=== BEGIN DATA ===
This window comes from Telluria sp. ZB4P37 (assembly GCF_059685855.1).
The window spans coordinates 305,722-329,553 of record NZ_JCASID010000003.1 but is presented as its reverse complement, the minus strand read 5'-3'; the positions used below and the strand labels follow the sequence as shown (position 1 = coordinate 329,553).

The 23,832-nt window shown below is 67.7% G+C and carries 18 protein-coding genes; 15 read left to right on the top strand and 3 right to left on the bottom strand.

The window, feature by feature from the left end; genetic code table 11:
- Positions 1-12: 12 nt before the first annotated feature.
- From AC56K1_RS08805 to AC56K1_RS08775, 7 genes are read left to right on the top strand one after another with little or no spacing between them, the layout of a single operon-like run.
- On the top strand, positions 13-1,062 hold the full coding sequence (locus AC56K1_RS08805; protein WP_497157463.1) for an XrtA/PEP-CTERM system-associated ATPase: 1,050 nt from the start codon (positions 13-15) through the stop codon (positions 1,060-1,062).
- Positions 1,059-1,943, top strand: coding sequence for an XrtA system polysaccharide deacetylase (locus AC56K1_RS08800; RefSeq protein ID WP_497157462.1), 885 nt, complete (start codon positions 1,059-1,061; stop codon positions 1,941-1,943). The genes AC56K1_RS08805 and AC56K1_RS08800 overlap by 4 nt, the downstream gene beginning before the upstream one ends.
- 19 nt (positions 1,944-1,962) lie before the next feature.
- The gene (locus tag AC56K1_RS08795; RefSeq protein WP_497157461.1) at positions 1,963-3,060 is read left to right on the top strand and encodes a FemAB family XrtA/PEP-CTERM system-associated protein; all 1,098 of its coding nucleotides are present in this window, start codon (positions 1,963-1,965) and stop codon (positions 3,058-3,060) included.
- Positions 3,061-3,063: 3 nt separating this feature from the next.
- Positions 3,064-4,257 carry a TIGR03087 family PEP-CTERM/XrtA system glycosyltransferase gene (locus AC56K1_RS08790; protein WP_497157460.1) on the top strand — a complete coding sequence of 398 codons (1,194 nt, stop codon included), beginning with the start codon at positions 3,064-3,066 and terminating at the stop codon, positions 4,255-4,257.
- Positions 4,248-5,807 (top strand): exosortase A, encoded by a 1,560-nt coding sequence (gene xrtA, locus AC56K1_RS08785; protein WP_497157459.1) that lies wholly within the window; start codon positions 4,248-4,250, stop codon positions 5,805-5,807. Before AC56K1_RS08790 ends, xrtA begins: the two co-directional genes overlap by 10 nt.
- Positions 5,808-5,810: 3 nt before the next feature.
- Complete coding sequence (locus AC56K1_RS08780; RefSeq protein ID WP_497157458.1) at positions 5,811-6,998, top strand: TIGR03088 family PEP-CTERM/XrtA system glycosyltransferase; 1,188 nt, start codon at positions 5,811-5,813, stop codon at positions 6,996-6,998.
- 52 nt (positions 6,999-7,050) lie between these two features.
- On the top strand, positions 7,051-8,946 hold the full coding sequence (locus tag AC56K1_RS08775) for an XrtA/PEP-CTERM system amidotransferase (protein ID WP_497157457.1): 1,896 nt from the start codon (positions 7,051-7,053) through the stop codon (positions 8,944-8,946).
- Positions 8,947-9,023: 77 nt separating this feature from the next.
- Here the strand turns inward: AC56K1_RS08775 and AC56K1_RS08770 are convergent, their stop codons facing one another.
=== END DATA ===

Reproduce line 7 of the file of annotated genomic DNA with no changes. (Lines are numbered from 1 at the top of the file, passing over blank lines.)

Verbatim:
- On the top strand, positions 13-1,062 hold the full coding sequence (locus AC56K1_RS08805; protein WP_497157463.1) for an XrtA/PEP-CTERM system-associated ATPase: 1,050 nt from the start codon (positions 13-15) through the stop codon (positions 1,060-1,062).